Animal welfare scientists face an acute version of the problem of inductive risk, since they must choose whether to affirm attributions of mental states to animals in advisory contexts, knowing their decisions hold consequences for animal welfare. In such contexts, the burden of proof should be sensitive to the consequences of error, but a framework for setting appropriate burdens of proof is lacking. Through reflection on two cases—pain and cognitive enrichment—I arrive at a tentative framework based on the principle of (...)
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  • Is It Possible to Give Scientific Solutions to Grand Challenges? On the Idea of Grand Challenges for Life Science Research.Sophia Efstathiou - 2016 - Studies in History and Philosophy of Science Part C: Studies in History and Philosophy of Biological and Biomedical Sciences 56:46-61.
    This paper argues that challenges that are grand in scope such as "lifelong health and wellbeing", "climate action", or "food security" cannot be addressed through scientific research only. Indeed scientific research could inhibit addressing such challenges if scientific analysis constrains the multiple possible understandings of these challenges into already available scientific categories and concepts without translating between these and everyday concerns. This argument builds on work in philosophy of science and race to postulate a process through which non-scientific notions become (...)
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  • What If Well-Being Measurements Are Non-Linear?Daniel Wodak - 2019 - Australasian Journal of Philosophy 97 (1):29-45.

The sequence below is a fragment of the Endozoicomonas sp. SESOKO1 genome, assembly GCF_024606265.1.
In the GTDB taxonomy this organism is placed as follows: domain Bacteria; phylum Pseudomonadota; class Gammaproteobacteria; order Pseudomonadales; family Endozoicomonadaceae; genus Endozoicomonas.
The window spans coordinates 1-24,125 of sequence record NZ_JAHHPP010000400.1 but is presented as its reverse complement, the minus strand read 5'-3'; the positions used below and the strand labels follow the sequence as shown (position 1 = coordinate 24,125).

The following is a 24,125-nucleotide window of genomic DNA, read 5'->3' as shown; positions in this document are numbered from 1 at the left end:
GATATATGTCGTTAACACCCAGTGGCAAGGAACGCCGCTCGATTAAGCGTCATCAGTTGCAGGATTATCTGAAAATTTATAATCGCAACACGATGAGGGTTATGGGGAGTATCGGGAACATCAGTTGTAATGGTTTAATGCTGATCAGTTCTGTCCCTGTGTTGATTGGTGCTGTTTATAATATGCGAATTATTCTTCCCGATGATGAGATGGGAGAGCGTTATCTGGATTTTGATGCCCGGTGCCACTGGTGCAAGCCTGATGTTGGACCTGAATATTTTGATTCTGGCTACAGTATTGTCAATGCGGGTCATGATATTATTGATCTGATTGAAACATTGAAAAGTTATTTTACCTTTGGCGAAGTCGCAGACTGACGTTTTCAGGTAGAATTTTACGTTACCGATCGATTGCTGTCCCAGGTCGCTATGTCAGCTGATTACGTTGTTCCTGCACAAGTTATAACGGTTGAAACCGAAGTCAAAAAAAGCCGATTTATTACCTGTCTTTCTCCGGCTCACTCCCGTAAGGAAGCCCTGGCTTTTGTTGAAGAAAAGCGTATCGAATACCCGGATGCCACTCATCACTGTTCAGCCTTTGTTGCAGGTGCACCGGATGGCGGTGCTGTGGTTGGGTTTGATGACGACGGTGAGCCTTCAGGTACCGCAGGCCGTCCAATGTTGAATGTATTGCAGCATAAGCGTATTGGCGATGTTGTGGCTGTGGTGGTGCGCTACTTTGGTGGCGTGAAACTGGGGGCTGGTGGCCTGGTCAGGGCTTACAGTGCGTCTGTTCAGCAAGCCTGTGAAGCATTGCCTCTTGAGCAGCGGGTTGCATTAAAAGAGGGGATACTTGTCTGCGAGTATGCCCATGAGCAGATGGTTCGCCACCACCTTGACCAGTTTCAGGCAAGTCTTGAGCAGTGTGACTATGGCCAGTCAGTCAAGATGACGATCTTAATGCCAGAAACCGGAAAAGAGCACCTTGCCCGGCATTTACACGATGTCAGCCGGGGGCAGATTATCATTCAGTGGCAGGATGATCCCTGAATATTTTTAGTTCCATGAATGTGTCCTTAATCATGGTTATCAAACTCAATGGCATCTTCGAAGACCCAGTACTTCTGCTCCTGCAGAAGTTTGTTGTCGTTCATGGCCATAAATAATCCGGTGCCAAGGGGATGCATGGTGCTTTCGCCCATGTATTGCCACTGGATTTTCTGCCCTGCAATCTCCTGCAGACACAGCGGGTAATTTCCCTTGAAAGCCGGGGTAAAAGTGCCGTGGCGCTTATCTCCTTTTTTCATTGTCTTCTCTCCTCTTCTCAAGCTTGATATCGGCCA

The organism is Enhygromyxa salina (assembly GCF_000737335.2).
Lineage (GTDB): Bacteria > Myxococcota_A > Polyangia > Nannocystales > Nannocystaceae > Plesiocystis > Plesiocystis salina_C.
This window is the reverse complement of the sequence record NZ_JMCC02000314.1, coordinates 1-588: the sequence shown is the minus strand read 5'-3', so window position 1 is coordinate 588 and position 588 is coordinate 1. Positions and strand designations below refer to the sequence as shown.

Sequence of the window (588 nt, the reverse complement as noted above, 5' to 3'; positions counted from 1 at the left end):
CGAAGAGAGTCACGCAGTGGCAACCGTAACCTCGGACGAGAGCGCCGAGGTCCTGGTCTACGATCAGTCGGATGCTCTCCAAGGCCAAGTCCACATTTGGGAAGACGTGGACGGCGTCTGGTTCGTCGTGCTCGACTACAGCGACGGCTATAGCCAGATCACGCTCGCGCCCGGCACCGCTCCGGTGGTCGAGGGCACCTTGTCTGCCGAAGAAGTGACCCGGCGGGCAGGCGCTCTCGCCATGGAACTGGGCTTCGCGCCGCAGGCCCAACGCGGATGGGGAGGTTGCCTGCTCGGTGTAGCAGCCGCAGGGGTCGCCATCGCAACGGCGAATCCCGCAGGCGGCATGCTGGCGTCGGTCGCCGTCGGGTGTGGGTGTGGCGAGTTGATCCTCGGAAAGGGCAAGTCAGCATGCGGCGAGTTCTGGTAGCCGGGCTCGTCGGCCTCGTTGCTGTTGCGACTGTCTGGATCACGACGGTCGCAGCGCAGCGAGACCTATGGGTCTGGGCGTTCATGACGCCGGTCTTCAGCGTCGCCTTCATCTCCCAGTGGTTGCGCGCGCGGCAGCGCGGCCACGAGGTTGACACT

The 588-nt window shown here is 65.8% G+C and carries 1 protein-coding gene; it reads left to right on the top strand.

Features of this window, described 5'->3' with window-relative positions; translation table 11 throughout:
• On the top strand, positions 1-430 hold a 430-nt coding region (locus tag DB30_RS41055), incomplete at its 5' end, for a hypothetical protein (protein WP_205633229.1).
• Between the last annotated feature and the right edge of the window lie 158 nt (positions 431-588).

Well-being measurements are frequently used to support conclusions about a range of philosophically important issues. This is a problem, because we know too little about the intervals of the relevant scales. I argue that it is plausible that well-being measurements are non-linear, and that common beliefs that they are linear are not truth-tracking, so we are not justified in believing that well-being scales are linear. I then argue that this undermines common appeals to both hypothetical and actual well-being measurements; I (...)
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  • Philosophy and Animal Welfare Science.Donald W. Bruckner - 2019 - Philosophy Compass 14 (10).
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  • Well‐Being and Philosophy of Science.Anna Alexandrova - 2015 - Philosophy Compass 10 (3):219-231.
    This article is a mutual introduction of the science of well-being to philosophy of science and an explanation of how the two disciplines can benefit each other. In the process, I argue that the science of well-being is not helpfully viewed as a social or a natural, but rather as a mixed, science. Hence, its methodology will have to attend to its specific features. I discuss two of its methodological problems: justifying the role of values, and validating measures. I suggest (...)